Tuesday, May 7, 2013

Hartmann: Taylorism

Kelsey Hartmann
Within all cultures and societies of the world there are underlying rules and traditions that should be of norm. One such aspect of society is the way of living and how one shall obtain the necessities of life to live. Within the United States of the nineteenth and twentieth centuries many people had to work positions held by others for currency, usually in factories and industrial positions. During this time a huge boom of industrial and factory work arose, leaving laborers to know little of their positions. Along with factory work came the concept of Taylorism, or scientific management, which caused great struggles for the workers and left them disconnected from their work, themselves and others.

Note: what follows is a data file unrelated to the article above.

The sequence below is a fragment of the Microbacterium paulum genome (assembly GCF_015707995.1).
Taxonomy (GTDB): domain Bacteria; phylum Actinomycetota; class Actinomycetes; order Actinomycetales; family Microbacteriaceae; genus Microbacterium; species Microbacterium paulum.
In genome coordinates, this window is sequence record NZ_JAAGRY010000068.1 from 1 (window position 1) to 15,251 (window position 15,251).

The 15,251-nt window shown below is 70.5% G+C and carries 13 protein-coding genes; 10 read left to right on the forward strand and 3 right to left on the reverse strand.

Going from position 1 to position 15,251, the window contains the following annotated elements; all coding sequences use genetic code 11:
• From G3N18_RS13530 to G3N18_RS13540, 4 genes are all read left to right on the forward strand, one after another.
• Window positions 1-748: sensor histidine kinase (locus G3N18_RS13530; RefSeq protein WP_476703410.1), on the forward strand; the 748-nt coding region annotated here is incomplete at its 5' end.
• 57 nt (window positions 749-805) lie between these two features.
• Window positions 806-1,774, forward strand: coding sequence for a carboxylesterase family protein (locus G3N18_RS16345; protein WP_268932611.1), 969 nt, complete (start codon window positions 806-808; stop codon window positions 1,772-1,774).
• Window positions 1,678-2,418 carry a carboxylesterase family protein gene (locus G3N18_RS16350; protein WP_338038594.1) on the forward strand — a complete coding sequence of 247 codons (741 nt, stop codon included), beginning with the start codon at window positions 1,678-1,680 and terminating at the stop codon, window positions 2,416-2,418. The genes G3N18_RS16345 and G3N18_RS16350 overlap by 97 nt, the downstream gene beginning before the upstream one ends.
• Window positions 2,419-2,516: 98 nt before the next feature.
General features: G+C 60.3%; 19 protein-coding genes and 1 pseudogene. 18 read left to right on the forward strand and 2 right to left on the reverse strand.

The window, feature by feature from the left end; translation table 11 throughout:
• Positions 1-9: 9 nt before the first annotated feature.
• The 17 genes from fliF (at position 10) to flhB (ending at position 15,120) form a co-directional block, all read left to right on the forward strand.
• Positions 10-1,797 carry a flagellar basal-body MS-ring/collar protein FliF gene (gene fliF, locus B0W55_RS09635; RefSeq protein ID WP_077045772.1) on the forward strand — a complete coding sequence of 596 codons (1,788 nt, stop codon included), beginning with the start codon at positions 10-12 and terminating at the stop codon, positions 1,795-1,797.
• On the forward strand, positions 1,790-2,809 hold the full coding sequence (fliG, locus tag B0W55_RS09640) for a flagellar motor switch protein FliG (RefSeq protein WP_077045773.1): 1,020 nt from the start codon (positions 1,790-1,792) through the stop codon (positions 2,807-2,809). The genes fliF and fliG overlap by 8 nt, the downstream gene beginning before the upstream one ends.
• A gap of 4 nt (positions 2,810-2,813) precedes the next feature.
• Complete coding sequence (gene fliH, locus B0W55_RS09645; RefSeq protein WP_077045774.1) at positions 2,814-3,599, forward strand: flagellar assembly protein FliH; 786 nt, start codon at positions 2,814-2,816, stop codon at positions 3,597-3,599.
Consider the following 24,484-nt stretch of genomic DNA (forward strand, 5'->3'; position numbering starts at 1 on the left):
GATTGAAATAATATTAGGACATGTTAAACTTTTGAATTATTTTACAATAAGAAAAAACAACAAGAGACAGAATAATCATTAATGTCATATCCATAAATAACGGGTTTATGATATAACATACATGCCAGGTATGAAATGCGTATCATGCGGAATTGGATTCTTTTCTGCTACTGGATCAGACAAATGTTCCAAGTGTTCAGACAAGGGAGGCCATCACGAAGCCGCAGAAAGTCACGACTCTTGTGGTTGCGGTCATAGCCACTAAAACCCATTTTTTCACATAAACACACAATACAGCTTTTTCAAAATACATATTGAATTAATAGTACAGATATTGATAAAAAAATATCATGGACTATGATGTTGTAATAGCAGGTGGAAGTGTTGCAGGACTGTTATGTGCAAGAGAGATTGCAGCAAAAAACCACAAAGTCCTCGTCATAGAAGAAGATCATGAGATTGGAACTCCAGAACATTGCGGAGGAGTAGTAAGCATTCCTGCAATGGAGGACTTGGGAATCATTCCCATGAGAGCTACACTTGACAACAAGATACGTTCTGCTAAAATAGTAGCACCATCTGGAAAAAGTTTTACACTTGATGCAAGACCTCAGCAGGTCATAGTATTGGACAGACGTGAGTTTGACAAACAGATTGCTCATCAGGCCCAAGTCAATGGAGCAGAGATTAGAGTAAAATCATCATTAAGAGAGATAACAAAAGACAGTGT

During the industrial and factory work boom in the United States of the early twentieth century, the concept of Taylorism, or Scientific management of the workplace caused great struggles of exhaustion and injury to everyday workers. With the incorporation of Taylorism into industrial work it provided a feeling of alienation from ones work, better known as Marxism. Taylorsim affected the whole working population similarly for all the workers but also differently for lower class immigrants and racially different populations. Industrial Engineer Fredrick Wilson Taylor devised the notion of yielding production into its most effective state, to create products and minimize skill for employee training time.